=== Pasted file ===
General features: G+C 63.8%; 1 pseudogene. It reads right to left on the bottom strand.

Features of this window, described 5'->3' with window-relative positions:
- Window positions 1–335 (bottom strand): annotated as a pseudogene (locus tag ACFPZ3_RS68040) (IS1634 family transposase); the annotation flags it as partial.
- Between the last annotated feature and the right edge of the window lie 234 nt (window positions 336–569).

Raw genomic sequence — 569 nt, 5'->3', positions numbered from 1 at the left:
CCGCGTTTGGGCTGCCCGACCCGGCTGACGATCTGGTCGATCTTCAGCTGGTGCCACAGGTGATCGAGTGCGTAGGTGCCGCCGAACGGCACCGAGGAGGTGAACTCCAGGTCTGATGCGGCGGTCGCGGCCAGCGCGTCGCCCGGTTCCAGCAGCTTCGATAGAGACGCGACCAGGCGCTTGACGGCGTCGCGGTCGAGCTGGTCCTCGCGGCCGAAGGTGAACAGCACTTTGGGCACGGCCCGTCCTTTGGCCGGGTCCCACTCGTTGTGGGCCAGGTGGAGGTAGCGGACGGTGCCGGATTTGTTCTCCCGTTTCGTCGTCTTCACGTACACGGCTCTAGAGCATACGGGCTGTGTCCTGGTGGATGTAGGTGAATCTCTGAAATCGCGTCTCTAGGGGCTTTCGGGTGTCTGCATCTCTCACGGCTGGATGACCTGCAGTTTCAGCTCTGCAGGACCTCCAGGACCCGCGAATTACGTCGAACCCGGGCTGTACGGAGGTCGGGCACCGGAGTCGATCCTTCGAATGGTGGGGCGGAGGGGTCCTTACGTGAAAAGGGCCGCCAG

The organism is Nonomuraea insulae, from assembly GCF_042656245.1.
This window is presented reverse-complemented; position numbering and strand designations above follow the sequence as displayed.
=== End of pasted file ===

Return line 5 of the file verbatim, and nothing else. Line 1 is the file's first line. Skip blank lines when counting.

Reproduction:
Raw genomic sequence — 569 nt, 5'->3', positions numbered from 1 at the left: